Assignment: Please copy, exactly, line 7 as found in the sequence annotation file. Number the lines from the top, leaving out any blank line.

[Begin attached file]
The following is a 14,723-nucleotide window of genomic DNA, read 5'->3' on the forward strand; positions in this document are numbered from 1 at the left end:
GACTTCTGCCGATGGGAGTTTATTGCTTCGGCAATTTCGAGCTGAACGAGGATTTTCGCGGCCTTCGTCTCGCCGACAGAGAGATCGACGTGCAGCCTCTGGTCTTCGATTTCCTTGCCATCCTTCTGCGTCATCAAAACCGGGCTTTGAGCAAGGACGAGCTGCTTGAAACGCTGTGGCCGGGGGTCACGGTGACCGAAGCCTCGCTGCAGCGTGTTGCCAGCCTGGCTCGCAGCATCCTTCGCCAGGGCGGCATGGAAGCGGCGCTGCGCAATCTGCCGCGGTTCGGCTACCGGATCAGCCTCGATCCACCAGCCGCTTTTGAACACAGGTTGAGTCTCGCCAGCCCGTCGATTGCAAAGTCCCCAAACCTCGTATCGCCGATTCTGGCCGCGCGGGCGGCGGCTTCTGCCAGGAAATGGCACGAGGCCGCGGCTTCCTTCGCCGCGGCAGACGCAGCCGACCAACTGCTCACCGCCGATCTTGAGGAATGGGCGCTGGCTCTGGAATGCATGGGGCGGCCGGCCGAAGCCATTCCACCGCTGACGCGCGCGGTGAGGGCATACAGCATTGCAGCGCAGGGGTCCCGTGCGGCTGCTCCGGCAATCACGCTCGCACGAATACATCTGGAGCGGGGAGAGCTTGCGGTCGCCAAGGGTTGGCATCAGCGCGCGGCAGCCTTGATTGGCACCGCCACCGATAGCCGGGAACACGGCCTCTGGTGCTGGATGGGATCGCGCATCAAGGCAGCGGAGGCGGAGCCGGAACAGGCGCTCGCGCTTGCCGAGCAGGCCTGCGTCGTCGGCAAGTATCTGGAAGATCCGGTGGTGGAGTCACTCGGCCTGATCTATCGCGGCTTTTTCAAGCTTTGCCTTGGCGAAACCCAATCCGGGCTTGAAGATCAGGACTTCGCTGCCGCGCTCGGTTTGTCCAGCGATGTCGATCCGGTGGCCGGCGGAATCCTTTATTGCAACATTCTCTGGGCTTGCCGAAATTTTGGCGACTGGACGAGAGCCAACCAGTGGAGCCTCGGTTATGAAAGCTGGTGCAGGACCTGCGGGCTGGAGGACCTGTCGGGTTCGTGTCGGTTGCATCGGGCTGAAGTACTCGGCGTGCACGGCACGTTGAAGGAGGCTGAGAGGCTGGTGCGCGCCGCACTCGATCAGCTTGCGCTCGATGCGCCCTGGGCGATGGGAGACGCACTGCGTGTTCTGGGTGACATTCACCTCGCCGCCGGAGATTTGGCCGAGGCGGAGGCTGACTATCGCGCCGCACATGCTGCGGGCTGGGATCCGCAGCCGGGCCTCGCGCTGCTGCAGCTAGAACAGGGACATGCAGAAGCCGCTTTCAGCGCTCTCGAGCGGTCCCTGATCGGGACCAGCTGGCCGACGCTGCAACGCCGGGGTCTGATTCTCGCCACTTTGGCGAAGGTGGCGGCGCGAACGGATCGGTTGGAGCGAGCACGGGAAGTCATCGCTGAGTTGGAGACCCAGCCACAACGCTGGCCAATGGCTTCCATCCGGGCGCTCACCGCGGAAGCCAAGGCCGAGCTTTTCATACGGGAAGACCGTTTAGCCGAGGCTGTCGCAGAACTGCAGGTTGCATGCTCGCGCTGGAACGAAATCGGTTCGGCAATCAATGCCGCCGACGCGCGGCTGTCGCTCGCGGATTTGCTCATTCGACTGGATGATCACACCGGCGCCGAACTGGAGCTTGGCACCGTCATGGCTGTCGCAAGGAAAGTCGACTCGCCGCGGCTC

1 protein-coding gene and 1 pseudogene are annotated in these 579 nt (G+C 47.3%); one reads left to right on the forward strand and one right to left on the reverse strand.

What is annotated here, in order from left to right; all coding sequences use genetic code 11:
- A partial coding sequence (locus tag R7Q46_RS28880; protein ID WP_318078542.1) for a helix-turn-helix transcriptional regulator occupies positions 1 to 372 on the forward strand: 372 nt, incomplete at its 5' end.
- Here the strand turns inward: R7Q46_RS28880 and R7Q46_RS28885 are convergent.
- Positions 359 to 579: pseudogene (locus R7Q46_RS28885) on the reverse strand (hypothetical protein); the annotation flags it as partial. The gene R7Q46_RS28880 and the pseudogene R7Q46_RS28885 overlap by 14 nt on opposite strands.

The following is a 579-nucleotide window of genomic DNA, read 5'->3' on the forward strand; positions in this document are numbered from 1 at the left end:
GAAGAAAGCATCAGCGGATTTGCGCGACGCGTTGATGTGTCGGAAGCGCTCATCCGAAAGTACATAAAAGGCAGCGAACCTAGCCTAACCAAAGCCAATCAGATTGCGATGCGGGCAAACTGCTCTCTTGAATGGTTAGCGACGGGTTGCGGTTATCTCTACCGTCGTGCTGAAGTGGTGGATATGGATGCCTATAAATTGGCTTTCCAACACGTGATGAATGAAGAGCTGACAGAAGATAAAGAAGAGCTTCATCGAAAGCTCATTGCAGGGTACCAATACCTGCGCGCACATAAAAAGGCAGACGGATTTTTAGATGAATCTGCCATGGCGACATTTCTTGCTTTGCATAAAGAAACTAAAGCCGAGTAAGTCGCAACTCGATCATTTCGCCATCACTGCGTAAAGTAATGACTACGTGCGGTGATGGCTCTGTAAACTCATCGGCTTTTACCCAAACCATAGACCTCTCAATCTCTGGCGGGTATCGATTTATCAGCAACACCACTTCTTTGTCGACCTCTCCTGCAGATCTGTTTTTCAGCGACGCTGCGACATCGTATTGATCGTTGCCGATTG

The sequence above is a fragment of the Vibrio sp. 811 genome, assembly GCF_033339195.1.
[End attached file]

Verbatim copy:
- Positions 359 to 579: pseudogene (locus R7Q46_RS28885) on the reverse strand (hypothetical protein); the annotation flags it as partial. The gene R7Q46_RS28880 and the pseudogene R7Q46_RS28885 overlap by 14 nt on opposite strands.